Brazil has had eight names to date: Pindorama (its indigenous name); Ilha de Vera Cruz, in 1500; Terra Nova, in 1501; Terra dos Papagaios, in 1501; Terra de Vera Cruz, in 1503; Terra de Santa Cruz, in 1503; Terra Santa Cruz do Brasil, in 1505; Terra do Brasil, in 1505. It was only shortened to Brasil in 1527. From 1891 to 1969 the official name of the country was the United States of Brasil before becoming, in 1969, the República Federativa do Brasil (Federal Republic of Brazil).
The oldest Brazilian newspaper is the Diário de Pernambuco, which began circulation in November, 1825, three years after the Independence of Brazil.
João Pessoa, the capital city of Paraíba, was given its name in honour of an ex-governor, who was also the father of the famous Brazilian writer, Ariano Suassuna. By the early 1990s the city was regarded as the second greenest capital city in the world, after Paris. As the most eastern city in The Americas, it is also known as the “Porta do Sol” (Door to the Sun): The region of Ponta do Seixas is home to the first sunrise in The Americas each day.
In amongst the vast range of beautiful Brazilian flowers is the vitória-régia, one of the hallmarks of the Amazon Rainforest and the largest flower in the world. It can measure up to two metres in diameter.
Brazil is the only national football team to have competed in every World Cup. The first Brazilian goal was scored by Preguinho against Yugoslavia in 1920. However, the first tournament to be televised in Brazil was that of 1962. Matches were tape-recorded and flown to Brazil, so games were broadcast with a two-day delay.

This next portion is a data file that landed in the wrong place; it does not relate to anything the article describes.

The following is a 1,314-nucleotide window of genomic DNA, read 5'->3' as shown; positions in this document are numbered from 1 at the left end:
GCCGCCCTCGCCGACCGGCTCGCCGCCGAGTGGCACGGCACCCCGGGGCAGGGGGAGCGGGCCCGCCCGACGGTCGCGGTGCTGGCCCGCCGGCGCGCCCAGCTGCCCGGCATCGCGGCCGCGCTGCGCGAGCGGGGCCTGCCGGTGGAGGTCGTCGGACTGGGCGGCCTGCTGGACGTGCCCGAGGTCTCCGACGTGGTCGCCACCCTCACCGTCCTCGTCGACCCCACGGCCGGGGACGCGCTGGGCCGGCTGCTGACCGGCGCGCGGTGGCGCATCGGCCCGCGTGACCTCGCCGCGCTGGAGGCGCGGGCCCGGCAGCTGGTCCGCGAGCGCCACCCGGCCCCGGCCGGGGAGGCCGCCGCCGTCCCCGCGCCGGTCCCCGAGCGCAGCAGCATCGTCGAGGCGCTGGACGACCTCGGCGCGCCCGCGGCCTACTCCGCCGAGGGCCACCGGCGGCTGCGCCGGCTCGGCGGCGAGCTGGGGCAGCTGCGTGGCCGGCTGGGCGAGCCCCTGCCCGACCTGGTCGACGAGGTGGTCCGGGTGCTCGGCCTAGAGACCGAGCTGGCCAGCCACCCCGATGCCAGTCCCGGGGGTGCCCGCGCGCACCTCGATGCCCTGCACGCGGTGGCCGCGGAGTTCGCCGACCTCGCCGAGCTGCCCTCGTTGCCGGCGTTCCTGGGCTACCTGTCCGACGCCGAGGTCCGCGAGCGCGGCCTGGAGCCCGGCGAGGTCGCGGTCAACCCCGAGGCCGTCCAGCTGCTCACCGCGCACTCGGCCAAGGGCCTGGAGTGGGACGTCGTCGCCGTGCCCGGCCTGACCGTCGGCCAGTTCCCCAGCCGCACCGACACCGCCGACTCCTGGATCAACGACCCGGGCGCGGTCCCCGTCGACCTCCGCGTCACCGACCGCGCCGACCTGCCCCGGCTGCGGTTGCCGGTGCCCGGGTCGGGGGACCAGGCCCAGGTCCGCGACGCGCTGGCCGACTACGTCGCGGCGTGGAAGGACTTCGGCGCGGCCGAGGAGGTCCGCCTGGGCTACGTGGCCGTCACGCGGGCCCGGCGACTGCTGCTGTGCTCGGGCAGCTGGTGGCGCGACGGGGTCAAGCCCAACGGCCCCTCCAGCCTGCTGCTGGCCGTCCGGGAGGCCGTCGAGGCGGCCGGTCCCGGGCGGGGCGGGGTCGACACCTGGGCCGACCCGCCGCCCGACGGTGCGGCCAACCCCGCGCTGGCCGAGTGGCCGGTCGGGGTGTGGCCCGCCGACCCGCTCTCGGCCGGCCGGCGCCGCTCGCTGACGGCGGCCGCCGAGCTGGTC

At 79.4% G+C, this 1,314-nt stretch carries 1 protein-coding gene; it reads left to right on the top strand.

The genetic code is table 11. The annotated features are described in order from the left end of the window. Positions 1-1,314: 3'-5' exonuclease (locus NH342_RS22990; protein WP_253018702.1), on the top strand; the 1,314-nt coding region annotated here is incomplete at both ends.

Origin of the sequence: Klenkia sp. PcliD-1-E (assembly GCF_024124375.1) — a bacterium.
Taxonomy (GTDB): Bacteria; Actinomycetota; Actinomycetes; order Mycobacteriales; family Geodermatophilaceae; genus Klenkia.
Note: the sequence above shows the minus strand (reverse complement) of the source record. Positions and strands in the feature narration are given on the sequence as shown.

The Italian-Brazilians are regarded as the largest population of oriundi (of Italian descent) outside Italy. There are reportedly more than 6,000 pizzerias in the city of São Paulo alone, churning out approximately one million pizzas per day!
Queen Elizabeth II made an official ten-day visit to Brazil in 1968. The monarch unveiled two plaques during her stay, one to inaugurate MASP (Museum of Modern Art) in São Paulo and another to commemorate the construction plans of the Rio-Niterói bridge in Rio de Janeiro, a project that relied on British resources. Any idea what souvenirs she came home with? Two leopards – Aizita and Marquesa de Guará – and two sloths, all of which were relocated to London Zoo.
These were the exact words of the prince-regent, D. Pedro I, as he proclaimed the Independence of Brazil on the banks of the Ipiranga River, on September 7, 1822. He was only 23 years old.
Find out more about three fantastic London parks for fun and relaxation Whether you are after a spot of relaxation, exercise, a picnic or a romantic afternoon, London’s parks attract as many locals as they do tourists, thanks to their picturesque settings, complete with ancient woods and grand old houses. However, these attractions are just a couple of the reasons why people visit the city’s famous parks. 1 – Hampstead Heath Located in northwest London, Hampstead Heath is vast; taking in plenty of natural beauty over the course of its 300 hectares, with walking trails, gardens, fields, woods and…
Is Carnival a public holiday in Brazil? Contrary to what many believe, the four and a half days of partying – from midnight Friday to noon on Wednesday – does not actually constitute a national holiday. With the exception of Rio de Janeiro, where it is a state holiday, for most cities Carnival is optional and so has to be agreed upon by the governing city councils. Read about indigenous Heavy Metal band